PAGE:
Update — New opinion: Retroactivity law is mighty confusing, even for CA3


First, my original post:

Last year, Alleyne v. United States expanded the rule of Apprendi to hold that facts that increase the prescribed range of punishment must be found by jury beyond a reasonable doubt. Earlier this year, CA3 held in US v. Winkelman that Alleyne does not apply to defendants whose convictions already are final. Today, the court reiterated that Alleyne is not retroactive, and clarified that Alleyne is a new rule.

The case is US v. Reyes. Opinion by Nygaard, joined by McKee and Chagares. It was decided on the briefs.

Ho hum. But, now, what I missed:

Reyes said it was only reiterating Winkelman, and Winkelman said it held that Alleyne does not apply on collateral review, but actually Winkelman was only a successor case, by both its facts and reasoning. (Not a habeas nerd? Collateral means all habeas corpus petitions, successor means only that subset of habeas petitions filed by people who’ve already lost a habeas in the same case; so a ruling that applies only to successors is narrow, one that applies to all collaterals is broad.) So Winkelman’s outcome, denying the successor, may have been defensible, but its stated holding was not.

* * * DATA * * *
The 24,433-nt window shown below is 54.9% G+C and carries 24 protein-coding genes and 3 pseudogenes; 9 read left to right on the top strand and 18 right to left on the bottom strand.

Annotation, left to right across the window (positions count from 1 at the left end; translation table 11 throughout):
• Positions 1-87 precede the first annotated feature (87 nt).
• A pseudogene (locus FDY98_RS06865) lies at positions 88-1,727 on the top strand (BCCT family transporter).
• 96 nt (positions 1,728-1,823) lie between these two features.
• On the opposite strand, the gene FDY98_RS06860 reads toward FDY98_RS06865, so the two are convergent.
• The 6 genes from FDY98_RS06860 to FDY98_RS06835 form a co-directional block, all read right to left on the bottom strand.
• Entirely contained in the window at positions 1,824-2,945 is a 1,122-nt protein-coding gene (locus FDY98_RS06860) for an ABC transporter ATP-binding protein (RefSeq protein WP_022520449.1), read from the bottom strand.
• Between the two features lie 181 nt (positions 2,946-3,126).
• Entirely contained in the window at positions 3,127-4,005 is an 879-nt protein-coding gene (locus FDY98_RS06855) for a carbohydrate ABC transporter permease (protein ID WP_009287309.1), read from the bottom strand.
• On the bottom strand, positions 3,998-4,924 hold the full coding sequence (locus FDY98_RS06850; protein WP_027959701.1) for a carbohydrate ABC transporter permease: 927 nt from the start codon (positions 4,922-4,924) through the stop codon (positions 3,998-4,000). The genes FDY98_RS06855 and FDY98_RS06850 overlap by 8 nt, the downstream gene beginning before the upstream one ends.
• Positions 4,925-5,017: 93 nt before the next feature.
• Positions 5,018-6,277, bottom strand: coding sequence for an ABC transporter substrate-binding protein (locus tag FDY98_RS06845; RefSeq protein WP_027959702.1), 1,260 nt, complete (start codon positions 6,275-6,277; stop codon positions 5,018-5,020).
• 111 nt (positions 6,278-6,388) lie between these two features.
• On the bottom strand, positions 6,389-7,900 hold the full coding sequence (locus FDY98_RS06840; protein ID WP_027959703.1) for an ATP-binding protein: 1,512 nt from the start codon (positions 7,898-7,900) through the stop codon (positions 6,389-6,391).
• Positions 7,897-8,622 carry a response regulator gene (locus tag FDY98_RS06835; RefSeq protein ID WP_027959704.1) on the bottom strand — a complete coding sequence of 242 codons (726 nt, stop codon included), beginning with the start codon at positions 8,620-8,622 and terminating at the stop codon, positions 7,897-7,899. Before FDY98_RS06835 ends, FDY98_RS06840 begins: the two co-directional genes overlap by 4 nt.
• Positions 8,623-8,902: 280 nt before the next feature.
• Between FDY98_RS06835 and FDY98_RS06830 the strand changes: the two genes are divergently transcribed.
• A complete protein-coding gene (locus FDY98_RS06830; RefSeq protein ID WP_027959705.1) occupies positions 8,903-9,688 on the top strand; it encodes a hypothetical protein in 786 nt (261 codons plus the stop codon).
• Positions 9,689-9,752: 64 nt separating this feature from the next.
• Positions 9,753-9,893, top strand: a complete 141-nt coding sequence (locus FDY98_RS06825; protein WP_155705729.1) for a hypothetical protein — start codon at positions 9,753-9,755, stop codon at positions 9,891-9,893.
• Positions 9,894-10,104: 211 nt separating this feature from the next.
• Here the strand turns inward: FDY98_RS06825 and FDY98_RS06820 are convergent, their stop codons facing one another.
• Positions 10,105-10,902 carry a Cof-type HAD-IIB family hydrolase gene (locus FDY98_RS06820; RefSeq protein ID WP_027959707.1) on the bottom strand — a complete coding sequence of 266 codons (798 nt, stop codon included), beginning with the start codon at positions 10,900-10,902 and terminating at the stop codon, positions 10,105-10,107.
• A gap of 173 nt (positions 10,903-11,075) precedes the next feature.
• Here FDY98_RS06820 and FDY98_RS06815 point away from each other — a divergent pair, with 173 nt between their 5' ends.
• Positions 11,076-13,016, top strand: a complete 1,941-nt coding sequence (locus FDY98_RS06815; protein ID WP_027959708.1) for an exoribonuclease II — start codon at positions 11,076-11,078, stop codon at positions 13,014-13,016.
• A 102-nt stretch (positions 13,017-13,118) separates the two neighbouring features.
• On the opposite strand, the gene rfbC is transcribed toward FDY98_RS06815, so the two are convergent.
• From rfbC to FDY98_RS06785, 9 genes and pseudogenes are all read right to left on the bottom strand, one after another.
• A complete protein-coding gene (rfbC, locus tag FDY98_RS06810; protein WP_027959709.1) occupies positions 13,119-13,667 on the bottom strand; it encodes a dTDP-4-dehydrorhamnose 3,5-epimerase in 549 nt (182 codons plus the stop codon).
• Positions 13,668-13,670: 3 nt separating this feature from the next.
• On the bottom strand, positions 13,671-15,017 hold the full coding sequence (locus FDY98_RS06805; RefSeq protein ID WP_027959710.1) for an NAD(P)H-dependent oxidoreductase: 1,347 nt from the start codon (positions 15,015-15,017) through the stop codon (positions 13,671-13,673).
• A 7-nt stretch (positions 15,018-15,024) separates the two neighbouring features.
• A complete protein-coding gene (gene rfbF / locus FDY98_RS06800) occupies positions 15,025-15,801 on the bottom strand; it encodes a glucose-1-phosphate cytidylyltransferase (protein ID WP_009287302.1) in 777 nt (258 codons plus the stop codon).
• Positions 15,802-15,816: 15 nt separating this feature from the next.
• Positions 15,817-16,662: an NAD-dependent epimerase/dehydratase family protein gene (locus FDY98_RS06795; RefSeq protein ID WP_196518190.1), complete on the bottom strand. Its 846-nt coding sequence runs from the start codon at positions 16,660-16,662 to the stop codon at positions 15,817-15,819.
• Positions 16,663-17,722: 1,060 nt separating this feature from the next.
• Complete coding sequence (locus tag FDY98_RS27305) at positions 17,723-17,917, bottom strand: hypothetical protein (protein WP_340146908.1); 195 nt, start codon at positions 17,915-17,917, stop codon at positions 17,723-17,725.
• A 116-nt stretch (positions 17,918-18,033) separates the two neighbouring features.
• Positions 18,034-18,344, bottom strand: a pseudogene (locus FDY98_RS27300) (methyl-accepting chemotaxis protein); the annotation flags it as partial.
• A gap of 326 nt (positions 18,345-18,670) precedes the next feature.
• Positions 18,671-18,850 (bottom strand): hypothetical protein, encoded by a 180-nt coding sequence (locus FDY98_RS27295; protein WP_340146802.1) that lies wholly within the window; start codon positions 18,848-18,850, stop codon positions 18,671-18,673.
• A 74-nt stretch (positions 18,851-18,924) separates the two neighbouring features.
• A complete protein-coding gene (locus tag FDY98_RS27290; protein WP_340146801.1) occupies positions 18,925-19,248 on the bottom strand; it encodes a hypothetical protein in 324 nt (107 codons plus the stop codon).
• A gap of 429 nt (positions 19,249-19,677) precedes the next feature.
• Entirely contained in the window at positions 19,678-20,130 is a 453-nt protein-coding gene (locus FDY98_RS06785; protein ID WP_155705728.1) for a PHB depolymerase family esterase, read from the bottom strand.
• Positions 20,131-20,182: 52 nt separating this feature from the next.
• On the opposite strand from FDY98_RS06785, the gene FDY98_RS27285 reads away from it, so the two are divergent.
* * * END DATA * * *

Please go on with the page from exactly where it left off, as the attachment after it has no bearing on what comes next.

But here’s the startling part: Reyes actually doubles down on its Winkelman error.  Reyes says:

[O]f course, the decision  to make Alleyne
retroactive rests exclusively with the Supreme Court, which
has not chosen to do so.  See Winkelman, 746 F.3d at 136; see
also Simpson, 721 F.3d at 876 (“Unless the Justices
themselves decide that  Alleyne  applies retroactively on
collateral review,” lower courts may not do so.);  United
States v. Redd,  735 F.3d 88, 91 (2d Cir. 2013).  Therefore,
Alleyne  does not provide Reyes  with any basis for relief
because the Supreme Court has not chosen to apply  Alleyne’s
new rule retroactively to cases on collateral review.

Slip op. at 6. This is buck-naked wrong. The decision to make Alleyne retroactive rests exclusively with the Supreme Court only as to successors, per 28 USC 2244(b)(2)(A), a provision that does not apply to non-successor collateral cases like Reyes. Simpson and Redd, like Winkelman, are successor cases, not collateral cases. The court will have to grant rehearing in this case to correct this error.

My sincere thanks to Peter Goldberger (who has forgotten more case law than I’ll ever know) for pointing out what I’d missed.